Dr Toni B. S. Hundle MBChB FRCA FFPMRCA Consultant Anaesthetist
Dr Toni B. S. Hundle MBChB FRCA FFPMRCAConsultant Anaesthetist

Consent - Nerve Blocks

PLEASE READ THIS VERY IMPORTANT DOCUMENT. 

NERVE BLOCK INFORMATION LEAFLET.

 

Some surgery can be performed under nerve blocks alone. This is different from local anaesthesia surgery which may be performed by the surgeon themselves. Nerve blocks are usually used to block a region of the body, such as a limb, in order to perform surgery with the patient either fully conscious or drowsy with the aid of a mild sedative.

Nerve block only surgery is possibly one of the most difficult anaesthetic techniques to master. Because of variations in human anatomy and difficulty visualising the nerves this technique has a higher failure rate (approx. 10%). It can also only be used in patients who are fully compliant and co-operative because they will need to sit very still for the duration of the surgery.

 

Over 18 years of clinical practise I have used many different techniques and technologies to improve the success and safety of nerve blocks for awake surgery and post-operative pain relief. Currently I use the latest ultrasound machines to visualise the nerves and the most advanced needles and drugs available to perform my blocks.

 

Most of the nerve blocks I perform (>90%) are for post-operative pain relief and are usually performed with the patient asleep. They just need to be reminded that when they wake up from their general anaesthesia, they will not be able to move their "blocked" limb for up to 24 hours.

 

If the patient is having awake "block-only" surgery, then the procedure is as follows. Similar monitoring to a general anaesthetic is applied in the form of a blood pressure cuff, ECG heart rate monitoring and oxygen saturation level monitoring. The area around the injection site is prepared with antiseptic solution. A small amount of local anaesthetic is injected to anaesthetise the skin before an ultrasound scan is taken of the local anatomy. A deeper injection is then administered around the visible nerves to create a "block". this starts straight away but can sometimes take up to 45 minutes to reach peak effect. Rest assured that no surgery will be allowed to start until both the patient and anaesthetist are satisfied that the nerve block is working adequately.

 

Benefits

Nerve blocks may provide the gold standard for post-operative pain relief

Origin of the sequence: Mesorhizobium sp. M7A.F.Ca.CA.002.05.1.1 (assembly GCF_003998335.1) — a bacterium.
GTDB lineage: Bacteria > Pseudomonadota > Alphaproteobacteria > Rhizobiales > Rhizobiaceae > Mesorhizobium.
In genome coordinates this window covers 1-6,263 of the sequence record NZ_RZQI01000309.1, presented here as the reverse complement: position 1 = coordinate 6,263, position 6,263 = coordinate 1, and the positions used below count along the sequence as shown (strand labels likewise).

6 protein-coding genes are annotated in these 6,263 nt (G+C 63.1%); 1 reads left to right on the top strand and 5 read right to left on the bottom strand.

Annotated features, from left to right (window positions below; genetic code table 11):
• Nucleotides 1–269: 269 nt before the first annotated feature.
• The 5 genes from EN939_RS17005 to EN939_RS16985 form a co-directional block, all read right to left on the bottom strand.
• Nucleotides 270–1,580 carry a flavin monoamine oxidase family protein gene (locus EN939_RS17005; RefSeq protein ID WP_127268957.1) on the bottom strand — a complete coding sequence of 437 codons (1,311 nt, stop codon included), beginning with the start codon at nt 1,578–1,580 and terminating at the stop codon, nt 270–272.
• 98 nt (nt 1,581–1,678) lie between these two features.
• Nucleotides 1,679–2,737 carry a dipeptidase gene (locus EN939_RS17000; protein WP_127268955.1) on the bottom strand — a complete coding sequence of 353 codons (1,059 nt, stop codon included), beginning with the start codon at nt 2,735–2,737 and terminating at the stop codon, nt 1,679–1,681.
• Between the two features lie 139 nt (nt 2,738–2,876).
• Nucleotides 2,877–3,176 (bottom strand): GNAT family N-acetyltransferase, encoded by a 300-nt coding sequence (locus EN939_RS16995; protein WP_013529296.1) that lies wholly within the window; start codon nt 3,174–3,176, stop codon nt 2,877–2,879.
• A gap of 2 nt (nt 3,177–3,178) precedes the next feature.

They reduce mental and physical stress during and after surgery.

This in turn puts less strain on the heart, lung and brain systems.

Nerve blocks are better for controlling blood pressure both during and after surgery.

By reducing opiate pain-killers patients are less drowsy and nauseous immediately after surgery and the better pain control allows for a speedier discharge home.

As the limb is usually completely numb then the depth of anaesthesia can be reduced slightly allowing for a faster wake up and discharge after general anaesthesia.

 

Downsides

After the nerve block wears off the patient may experience significant pain which they have not been anticipating. 

Some patients do not like the numb limb feeling.

As it is numb, they must be careful not to injure the limb on the way home otherwise burns and trauma may occur without the patient being aware until the block wears off.

Heaviness of the chest wall can result in a sensation of breathlessness which although temporary can result in an overnight stay depending on oxygen levels.

 

Risks

Any procedure which involves breaking the skin has the potential to result in superficial infection, bleeding, and bruising. These are rare complications of any injection. Depending on where the injection is being performed determines the possible additional side-effects from the nerve block. For example, nerve blocks around the shoulder may cause temporary hoarse voice, breathlessness, stuffy nose, and droopy eyelid on the same side as the nerve block. This is because of the local anaesthetic spreading beyond its immediate area of need and temporarily anaesthetising other nerves in the vicinity. All these side-effects are well known and understood, they are also temporary and will disappear when the nerve block wears off.

A particularly rare but devastating complication of nerve blocks is direct nerve trauma or injury from the needle itself. I have read in the anaesthesia textbooks and journals of cases where direct injury to the nerve has led to permanent paralysis or pain in the affected limb. The recorded incidence of temporary injury is estimated to be about 1 in 5000 nerve blocks. Most issues will resolve within 3 months. There has however been recorded cases of permanent harm that has failed to completely resolve after nerve block injury. This has taken the form of paralysis, weakness and oversensitivity and chronic pain. Unfortunately, these are also complications of some surgery and it may not be possible to distinguish harm caused by surgery and that caused by nerve blocks. 

Post-operative pain relief can take other forms such as NSAIDS and morphine, nerve blocks are usually only recommendations but can provide the best pain relief possible. They are a choice and by no means mandatory. Once the patient has been informed of the risks and benefits then they can make this choice.

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